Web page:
Shoulder joint

Shoulder jointShoulder joint

The shoulder is a very complex ball and socket style joint which connects the arm to the trunk of the body. It consists of 4 main joints that act together. It is the most mobile and also the least stable joint in the body. It is the most commonly dislocated joint too. This is because, in comparison to the other joints, the joint's socket is small in relation to the head of the humerus making it unstable.

Frozen shoulder

Frozen shoulder symptoms are normally stiffness of the shoulder and pain inside the joint. The symptoms can last up to 3 years in severe cases. Treatment is usually with physio exercises and sometimes steroid injections. Frozen shoulder occurs when the capsule of connective tissue that make up your shoulder joint thicken and tighten, restricting movement. Doctors are not always sure why this happens but people who have prolonged immobility or reduced mobility are at a higher risk of developing a frozen shoulder.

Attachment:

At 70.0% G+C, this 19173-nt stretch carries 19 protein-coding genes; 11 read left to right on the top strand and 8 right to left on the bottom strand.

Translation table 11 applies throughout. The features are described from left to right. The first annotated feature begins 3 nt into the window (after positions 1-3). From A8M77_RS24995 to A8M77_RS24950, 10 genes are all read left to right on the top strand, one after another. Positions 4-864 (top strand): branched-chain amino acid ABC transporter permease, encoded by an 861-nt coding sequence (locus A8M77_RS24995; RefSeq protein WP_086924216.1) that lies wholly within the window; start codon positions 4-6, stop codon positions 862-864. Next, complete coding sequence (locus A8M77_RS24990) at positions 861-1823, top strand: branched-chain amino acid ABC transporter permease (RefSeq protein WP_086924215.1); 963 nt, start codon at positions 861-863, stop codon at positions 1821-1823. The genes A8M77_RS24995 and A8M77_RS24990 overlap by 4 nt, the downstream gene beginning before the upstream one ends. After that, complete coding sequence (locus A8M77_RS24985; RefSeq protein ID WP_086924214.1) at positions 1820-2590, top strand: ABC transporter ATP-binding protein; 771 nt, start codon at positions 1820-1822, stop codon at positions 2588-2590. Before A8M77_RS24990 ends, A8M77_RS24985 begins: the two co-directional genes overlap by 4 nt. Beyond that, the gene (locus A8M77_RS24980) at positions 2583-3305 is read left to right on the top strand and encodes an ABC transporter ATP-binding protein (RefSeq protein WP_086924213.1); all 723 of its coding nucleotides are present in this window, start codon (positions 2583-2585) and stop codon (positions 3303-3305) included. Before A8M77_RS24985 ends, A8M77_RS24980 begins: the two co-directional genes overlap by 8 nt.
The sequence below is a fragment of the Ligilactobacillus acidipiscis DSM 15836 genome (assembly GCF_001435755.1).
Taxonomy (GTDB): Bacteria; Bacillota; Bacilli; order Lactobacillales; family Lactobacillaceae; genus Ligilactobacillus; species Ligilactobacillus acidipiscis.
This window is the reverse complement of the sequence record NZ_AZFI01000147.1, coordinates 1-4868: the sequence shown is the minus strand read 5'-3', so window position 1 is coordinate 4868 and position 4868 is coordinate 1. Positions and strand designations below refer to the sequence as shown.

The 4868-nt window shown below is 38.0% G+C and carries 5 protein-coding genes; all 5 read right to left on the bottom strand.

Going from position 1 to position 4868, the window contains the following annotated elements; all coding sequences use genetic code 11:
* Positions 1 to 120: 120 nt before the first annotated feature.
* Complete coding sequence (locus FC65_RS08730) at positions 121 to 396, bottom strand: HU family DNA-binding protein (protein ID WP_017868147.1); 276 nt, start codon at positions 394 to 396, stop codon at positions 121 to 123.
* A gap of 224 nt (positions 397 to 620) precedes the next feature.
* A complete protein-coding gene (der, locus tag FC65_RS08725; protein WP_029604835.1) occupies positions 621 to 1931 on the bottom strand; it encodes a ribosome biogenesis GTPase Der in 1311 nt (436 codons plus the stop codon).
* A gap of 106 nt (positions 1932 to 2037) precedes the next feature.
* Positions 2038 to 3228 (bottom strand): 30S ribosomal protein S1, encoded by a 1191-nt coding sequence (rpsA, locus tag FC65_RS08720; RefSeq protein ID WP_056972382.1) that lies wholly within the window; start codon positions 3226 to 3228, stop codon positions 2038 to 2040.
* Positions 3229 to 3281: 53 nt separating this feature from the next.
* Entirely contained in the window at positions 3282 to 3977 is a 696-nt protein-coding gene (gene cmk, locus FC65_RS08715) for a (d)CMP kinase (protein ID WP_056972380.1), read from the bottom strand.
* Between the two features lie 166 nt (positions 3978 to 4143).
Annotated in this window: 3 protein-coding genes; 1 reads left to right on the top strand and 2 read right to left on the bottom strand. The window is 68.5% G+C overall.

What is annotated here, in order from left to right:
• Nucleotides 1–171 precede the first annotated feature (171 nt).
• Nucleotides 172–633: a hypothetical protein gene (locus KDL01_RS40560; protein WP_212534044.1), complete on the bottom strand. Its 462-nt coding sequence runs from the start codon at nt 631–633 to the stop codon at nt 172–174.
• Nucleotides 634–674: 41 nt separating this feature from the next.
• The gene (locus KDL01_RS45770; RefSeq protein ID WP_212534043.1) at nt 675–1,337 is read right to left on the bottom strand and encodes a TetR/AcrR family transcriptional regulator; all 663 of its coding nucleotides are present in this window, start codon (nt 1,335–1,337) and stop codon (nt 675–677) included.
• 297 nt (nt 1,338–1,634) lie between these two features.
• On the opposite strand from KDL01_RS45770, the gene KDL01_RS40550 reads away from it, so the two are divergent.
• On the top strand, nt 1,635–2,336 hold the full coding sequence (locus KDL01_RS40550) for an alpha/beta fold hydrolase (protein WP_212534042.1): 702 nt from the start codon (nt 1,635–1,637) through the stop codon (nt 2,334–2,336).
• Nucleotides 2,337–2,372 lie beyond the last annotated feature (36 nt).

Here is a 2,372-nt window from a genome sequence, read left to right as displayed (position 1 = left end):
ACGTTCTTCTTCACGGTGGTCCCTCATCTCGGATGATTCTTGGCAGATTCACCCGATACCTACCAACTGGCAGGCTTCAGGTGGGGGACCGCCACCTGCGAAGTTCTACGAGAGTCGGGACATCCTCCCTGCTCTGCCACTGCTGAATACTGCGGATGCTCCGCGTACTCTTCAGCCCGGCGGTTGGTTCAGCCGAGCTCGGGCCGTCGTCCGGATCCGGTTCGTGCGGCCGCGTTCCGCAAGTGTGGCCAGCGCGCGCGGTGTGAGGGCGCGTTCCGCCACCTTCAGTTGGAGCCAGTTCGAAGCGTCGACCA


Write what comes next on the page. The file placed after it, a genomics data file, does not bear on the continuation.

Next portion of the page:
Dislocated shoulder

A dislocated shoulder is when the head of the humerus pops out of the shoulder joint. When this happens, you must be seen by a medical professional as quickly as possible. After it has been put back into place, the shoulder is usually immobilised for eight to ten days using supports, splints, slings or a plaster cast. The shoulder immobilisation orthosis medi Arm fix and the shoulder support Omomed from medi are particularly easy for the patient to put on without help from others.

More information

Shoulder supports
Frozen shoulder

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